Laurent Verkoczy, PhD
Assistant Professor of Medicine
The Laboratory of B cell Immunoregulation is led by Laurent Verkoczy, PhD. The overall focus of the laboratory of B cell immunoregulation is to identify viral and host determinants involved in controlling B cell responses required for generating “broadly neutralizing” antibodies (bnAbs) to the HIV-1 gp41 Membrane Proximal External Region (MPER).
A major goal of the Verkoczy lab is to use normal, autoimmune, and gene-targeted mouse models to identify the spectrum of B cells interacting with gp41 MPER epitopes (or autoantigens cross-reacting with the MPER) and to determine the immunoregulatory mechanisms controlling MPER bnAb-specific B cell responses. In an important set of “proof of concept” studies towards this goal, the Verkoczy lab has generated an array of knock-in mice expressing different portions of the original MPER-specific bnAbs 2F5 and 4E10. They are currently using these mice to directly examine the role of B cell tolerance (central and peripheral) in regulating MPER bnAb-specific B cells and to determine the B cell subsets affected and the mechanisms involved. In another set of studies, Dr. Verkoczy and his colleagues have used IgH congenic mouse strains to identify and map unusual, non-clonal allotypic interactions of IgMa-bearing naïve B cell populations with gp41 MPER residues lying outside the 2F5 core neutralization motif. Using a combination of approaches, they are currently investigating the hypothesis that these allotypic interactions underlie a novel immunoregulatory mechanism involving “superantigen-like” activity of the MPER that may divert or delete desired antigen-reactive B cells.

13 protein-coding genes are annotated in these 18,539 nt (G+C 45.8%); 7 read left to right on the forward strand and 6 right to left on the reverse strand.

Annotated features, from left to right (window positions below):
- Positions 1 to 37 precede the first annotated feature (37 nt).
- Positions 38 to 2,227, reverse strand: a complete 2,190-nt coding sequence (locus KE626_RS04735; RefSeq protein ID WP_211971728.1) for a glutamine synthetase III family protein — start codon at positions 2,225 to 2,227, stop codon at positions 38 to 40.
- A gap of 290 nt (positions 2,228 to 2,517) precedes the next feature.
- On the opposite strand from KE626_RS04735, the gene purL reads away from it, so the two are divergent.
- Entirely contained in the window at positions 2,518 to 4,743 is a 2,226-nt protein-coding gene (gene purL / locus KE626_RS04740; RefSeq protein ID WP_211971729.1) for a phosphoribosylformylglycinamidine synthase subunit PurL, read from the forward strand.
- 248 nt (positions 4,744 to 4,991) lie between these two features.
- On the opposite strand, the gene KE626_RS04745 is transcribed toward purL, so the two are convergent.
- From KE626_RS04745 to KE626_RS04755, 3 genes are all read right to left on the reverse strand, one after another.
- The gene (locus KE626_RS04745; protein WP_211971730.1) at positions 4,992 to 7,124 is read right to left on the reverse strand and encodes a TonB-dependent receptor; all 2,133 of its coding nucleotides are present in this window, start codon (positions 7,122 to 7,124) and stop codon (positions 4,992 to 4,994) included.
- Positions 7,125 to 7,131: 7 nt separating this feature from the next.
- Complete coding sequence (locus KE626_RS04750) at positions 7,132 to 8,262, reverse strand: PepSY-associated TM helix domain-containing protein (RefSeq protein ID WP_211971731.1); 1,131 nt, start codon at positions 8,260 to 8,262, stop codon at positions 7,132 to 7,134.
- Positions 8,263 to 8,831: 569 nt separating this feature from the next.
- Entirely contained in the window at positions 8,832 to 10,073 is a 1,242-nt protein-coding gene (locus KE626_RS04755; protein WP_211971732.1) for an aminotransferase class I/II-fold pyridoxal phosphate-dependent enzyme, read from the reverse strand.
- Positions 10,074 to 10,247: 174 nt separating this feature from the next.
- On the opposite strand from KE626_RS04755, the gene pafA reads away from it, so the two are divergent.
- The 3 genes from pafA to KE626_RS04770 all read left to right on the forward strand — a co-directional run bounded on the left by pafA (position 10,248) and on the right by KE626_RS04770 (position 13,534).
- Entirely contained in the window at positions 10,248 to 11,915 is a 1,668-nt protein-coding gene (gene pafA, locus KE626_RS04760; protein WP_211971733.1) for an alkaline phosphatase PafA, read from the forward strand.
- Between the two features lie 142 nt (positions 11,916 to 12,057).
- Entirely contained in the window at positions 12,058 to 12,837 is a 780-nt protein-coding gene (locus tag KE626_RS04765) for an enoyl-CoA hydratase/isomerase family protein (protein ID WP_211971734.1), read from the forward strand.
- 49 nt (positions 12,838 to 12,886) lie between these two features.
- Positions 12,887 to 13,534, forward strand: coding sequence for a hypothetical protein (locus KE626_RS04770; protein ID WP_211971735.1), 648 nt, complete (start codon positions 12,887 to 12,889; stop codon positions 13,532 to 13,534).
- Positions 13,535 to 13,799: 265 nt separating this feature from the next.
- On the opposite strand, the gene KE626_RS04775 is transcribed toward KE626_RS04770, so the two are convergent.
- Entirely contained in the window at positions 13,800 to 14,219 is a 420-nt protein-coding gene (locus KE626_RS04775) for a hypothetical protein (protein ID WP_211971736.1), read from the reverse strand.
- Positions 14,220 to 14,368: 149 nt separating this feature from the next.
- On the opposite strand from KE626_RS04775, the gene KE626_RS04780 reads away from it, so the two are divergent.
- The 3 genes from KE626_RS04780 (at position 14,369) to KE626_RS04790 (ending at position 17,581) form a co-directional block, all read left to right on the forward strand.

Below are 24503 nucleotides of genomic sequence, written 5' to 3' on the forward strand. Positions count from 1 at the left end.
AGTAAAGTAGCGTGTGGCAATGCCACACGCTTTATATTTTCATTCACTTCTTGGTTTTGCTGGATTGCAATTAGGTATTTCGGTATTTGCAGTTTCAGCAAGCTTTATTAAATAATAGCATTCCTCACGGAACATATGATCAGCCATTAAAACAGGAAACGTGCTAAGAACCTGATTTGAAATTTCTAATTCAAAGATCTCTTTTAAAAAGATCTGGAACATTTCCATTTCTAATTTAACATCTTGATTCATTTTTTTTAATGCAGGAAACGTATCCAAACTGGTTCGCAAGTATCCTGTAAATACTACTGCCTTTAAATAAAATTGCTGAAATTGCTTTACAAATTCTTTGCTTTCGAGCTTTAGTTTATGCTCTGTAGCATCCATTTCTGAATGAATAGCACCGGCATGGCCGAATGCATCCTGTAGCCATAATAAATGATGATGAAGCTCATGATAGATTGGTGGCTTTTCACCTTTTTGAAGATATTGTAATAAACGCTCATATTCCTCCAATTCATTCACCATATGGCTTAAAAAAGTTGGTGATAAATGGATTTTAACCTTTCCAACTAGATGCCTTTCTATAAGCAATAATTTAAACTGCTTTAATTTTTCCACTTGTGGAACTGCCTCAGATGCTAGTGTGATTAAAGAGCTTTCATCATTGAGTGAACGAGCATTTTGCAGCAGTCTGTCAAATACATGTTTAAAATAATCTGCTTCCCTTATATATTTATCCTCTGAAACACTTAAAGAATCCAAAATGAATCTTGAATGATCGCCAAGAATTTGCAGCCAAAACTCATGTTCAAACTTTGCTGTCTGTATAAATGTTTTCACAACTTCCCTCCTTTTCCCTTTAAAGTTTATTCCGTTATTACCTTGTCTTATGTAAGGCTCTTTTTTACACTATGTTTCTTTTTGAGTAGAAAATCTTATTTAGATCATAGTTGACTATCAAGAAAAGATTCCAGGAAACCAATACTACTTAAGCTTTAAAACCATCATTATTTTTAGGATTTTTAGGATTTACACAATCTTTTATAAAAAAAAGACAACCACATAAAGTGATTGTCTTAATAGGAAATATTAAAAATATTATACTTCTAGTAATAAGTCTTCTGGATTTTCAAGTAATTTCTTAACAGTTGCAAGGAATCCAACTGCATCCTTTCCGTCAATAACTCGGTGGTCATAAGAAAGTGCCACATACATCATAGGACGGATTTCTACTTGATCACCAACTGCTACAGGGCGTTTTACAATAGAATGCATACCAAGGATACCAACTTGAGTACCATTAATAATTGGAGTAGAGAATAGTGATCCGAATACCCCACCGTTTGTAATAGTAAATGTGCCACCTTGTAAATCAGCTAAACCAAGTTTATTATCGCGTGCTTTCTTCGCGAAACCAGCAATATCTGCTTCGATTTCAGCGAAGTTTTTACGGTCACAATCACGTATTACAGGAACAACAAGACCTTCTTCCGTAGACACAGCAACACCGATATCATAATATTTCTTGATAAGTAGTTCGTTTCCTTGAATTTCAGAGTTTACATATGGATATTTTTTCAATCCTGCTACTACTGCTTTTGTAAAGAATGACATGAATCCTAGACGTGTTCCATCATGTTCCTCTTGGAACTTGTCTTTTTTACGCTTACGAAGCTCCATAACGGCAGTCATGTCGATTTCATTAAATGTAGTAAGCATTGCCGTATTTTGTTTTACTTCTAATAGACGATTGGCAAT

As part of the Haynes Vaccine Discovery Consortia (VDC) within the Collaboration for AIDS Vaccine Discovery (CAVD), another goal of the Verkoczy lab is to determine how the interplay between MPER immunogen/adjuvant formulations and B cell immunoregulatory/genetic controls impact MPER B cell responses. To do this, they will use 2F5 and 4E10 knock-in mice, either alone, or crossed to mouse strains defective in B cell tolerance checkpoints, as models for testing the ability of existing and novel MPER immunogens (identified by the Alam and Chen/Harrison groups) to shape the MPER bnAb-specific B cell repertoire and to gain insight into how affinity maturation impacts this process. Additionally, the Verkoczy lab will follow up on earlier observations by testing if MPER immunogens lacking “superantigen-binding” residues can “focus” bnAb MPER-specific Ab responses and identifying the underlying factors controlling the strain-specific differences in anti-MPER antibody responses.